What Is Scoliosis?
Scoliosis has many different symptoms that, when caught early, can be treated effectively. Explore the information below to learn more about the warning signs of the disease and how scoliosis can be managed and treated.
Q: My 14-year-old daughter seems to lean to one side, and her shoulders are uneven. What might be causing this?
A: Your daughter should see a physician to be evaluated for possible scoliosis, or curvature of the spine. You mention two of the signs of scoliosis. Other symptoms include one shoulder blade protruding farther than the other, an uneven waist and a raised hip.
Girls at Greater Risk
About 2 percent of children develop some degree of scoliosis between ages 10 and 16. Girls are four times more likely than boys to have progression of the condition.
A pediatric orthopaedic surgeon can help determine the severity of the curve, and whether or not it is progressing. The spine may curve to the side in an "S" shape or a "C" shape.
For slight curves, we typically "watch and wait" to see if they worsen, since many times, curvatures do not progress at all.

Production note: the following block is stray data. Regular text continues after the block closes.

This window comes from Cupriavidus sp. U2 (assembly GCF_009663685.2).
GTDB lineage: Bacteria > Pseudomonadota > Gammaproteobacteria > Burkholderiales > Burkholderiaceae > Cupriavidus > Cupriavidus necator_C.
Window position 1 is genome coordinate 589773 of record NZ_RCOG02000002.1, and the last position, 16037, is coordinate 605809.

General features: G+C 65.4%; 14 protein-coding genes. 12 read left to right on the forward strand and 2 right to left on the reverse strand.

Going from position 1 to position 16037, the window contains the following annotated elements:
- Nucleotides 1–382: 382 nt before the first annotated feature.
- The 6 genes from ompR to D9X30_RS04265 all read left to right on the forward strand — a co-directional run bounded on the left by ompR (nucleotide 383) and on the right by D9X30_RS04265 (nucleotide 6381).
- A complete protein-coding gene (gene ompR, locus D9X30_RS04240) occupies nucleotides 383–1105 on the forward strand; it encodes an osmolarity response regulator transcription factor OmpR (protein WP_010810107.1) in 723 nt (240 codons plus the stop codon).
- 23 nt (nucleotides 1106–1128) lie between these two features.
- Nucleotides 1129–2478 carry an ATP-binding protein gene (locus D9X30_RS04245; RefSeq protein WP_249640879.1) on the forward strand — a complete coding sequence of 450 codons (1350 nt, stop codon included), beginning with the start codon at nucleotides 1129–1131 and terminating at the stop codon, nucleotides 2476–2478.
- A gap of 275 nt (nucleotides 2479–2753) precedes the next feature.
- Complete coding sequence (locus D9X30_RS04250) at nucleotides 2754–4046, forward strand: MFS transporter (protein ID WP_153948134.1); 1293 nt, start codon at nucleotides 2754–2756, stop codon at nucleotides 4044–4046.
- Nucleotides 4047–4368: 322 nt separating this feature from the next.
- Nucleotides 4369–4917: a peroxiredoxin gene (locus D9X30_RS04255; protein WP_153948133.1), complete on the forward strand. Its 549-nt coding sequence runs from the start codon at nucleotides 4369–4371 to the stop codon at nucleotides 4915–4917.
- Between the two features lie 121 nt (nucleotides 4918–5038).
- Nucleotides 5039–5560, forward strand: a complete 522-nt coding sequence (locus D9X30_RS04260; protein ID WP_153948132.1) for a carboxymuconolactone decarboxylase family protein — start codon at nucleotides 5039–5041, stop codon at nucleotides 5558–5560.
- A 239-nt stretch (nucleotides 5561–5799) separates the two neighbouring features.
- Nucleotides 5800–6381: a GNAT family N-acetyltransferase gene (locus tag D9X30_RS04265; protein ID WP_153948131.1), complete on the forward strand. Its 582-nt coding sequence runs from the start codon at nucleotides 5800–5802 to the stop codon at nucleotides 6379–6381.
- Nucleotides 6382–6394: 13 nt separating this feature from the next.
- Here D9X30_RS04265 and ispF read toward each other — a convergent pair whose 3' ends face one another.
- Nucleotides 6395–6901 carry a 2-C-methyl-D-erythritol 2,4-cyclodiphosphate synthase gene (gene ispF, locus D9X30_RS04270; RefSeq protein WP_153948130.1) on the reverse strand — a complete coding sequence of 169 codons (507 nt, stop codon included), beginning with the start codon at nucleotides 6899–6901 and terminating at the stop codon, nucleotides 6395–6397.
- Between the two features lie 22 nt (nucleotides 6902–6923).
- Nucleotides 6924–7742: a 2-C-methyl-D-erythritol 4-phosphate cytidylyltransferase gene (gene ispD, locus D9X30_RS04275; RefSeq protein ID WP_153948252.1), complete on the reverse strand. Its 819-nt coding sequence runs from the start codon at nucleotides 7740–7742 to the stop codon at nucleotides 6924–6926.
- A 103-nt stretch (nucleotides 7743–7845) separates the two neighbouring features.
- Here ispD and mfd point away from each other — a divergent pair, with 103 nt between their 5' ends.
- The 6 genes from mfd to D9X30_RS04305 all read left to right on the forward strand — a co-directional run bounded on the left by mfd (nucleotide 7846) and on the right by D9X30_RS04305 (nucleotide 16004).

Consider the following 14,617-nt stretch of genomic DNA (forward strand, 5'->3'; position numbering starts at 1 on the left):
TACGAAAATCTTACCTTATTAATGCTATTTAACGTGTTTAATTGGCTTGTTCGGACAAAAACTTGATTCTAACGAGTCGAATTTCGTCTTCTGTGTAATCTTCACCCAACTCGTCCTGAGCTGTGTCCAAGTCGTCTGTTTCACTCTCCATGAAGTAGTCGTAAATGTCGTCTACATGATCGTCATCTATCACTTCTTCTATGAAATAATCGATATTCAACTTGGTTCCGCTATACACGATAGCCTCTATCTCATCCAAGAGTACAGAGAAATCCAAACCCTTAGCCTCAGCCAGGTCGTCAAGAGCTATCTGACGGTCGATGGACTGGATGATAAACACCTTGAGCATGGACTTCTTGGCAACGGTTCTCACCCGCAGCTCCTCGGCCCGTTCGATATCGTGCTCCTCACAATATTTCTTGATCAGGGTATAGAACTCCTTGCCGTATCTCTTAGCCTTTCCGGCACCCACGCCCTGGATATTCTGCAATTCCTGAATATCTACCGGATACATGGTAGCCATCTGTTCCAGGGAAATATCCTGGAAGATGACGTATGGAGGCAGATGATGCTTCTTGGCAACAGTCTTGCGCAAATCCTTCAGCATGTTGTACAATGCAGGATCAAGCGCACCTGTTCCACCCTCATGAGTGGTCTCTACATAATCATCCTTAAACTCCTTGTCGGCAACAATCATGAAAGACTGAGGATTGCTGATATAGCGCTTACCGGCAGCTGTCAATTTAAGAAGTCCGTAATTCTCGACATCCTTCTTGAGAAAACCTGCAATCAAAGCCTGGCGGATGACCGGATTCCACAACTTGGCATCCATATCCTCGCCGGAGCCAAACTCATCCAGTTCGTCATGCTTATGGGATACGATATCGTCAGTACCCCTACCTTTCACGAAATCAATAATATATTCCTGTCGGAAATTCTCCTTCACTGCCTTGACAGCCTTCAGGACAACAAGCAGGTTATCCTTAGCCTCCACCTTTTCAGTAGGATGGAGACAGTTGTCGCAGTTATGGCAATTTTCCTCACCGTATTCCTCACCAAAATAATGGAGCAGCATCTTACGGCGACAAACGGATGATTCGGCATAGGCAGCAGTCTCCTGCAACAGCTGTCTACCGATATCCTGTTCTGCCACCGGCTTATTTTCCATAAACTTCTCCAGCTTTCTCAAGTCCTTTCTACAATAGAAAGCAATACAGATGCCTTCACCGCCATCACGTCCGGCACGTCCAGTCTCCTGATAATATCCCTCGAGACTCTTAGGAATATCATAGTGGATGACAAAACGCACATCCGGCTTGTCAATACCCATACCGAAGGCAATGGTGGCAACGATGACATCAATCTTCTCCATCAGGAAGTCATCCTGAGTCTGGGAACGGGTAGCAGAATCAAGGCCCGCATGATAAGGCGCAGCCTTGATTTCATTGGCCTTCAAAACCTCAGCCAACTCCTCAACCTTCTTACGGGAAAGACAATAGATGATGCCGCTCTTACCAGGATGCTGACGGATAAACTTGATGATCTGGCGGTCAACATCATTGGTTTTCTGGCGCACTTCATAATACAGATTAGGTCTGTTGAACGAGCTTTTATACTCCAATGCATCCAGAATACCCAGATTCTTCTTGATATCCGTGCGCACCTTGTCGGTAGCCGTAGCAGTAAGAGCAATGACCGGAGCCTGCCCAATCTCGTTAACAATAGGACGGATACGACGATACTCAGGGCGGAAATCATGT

If Needed, Bracing Worn Only at Night
When curves are moderate and at least two years of growth remain, children may benefit from wearing a back brace at night to halt the curve's progression. However, bracing alone will not make the spine any straighter.
In severe scoliosis, the spine can become rigid and potentially interfere with growth or organ function. In these cases, the most effective treatment is surgery.
Safely Correcting Severe Curves
Surgery begins with realigning the spine using special implants that attach to the bone. This corrects most of the deformity. Fusion is the process by which the spine then "grows together" to maintain a permanent correction. The spinal cord is electronically monitored during surgery, making the procedure much safer than in the past.
The old practice of spending months in a neck-to-waist cast is no longer followed after spinal fusion. Most patients return to school in four to six weeks, and are sturdy enough to resume sports in six months.
By Thomas E. Kuivila, M.D., a pediatric orthopaedic surgeon in Cleveland Clinic's Center for Spine Health.